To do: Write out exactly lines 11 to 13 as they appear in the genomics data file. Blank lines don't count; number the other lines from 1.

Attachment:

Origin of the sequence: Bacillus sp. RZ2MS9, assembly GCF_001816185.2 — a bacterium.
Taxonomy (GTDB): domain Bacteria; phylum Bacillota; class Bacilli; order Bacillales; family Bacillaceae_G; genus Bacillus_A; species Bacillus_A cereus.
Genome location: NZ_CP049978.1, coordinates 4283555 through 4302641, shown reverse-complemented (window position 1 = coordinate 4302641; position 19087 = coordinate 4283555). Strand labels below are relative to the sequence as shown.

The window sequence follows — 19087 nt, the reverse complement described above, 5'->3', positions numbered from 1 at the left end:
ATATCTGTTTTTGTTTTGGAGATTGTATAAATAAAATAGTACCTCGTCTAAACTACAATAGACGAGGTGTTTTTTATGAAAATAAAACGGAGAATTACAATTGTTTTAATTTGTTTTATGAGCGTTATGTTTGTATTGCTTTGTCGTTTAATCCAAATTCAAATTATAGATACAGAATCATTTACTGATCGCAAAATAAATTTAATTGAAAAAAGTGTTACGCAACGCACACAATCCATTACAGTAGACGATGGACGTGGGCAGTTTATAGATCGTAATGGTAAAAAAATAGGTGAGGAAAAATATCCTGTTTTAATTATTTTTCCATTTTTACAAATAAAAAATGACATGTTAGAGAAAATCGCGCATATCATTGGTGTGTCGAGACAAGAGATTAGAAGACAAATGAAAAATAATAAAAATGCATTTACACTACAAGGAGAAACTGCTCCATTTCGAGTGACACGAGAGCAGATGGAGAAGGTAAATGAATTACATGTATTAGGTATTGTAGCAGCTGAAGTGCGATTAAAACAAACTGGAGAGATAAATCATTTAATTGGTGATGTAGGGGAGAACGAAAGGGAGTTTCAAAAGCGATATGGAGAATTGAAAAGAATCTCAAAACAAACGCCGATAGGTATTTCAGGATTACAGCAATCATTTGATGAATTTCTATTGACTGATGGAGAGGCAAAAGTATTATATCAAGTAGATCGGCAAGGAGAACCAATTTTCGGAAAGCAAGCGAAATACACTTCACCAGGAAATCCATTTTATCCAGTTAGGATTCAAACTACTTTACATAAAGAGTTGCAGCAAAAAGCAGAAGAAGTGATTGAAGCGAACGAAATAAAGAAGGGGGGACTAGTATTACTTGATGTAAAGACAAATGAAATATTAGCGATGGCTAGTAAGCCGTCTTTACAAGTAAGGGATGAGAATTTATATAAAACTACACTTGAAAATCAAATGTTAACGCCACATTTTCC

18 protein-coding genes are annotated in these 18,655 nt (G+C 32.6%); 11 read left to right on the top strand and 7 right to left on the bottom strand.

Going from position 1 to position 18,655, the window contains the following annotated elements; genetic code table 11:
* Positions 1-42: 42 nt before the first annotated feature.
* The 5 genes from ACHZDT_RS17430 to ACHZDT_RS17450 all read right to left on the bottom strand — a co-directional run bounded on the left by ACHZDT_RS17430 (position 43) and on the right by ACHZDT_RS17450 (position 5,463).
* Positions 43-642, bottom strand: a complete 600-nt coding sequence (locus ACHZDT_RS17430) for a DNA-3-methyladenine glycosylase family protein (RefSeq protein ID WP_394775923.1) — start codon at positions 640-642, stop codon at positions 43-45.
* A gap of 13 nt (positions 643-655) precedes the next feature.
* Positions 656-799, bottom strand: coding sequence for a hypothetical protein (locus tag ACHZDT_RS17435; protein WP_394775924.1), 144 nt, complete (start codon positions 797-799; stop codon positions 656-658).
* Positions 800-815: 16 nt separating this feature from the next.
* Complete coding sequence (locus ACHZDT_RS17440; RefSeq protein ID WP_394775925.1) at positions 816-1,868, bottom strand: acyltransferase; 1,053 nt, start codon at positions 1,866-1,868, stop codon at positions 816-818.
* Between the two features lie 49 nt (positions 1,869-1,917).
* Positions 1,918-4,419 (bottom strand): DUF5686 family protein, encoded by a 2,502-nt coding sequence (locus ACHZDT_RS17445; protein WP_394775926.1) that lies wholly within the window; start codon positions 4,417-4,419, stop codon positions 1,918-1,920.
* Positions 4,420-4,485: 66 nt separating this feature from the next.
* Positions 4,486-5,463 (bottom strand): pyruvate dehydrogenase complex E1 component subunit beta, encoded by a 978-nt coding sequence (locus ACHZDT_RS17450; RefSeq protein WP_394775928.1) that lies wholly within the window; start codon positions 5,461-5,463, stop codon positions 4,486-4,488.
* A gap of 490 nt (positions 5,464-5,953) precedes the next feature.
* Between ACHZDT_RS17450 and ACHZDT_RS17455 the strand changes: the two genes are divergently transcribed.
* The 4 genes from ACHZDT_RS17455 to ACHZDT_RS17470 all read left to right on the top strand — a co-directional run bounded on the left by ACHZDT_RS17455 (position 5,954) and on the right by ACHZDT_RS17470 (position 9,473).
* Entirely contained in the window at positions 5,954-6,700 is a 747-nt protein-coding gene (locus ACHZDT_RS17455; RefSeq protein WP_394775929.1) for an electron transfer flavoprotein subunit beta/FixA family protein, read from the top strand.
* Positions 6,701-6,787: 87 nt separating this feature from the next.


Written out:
* A gap of 13 nt (positions 643-655) precedes the next feature.
* Positions 656-799, bottom strand: coding sequence for a hypothetical protein (locus tag ACHZDT_RS17435; protein WP_394775924.1), 144 nt, complete (start codon positions 797-799; stop codon positions 656-658).
* Positions 800-815: 16 nt separating this feature from the next.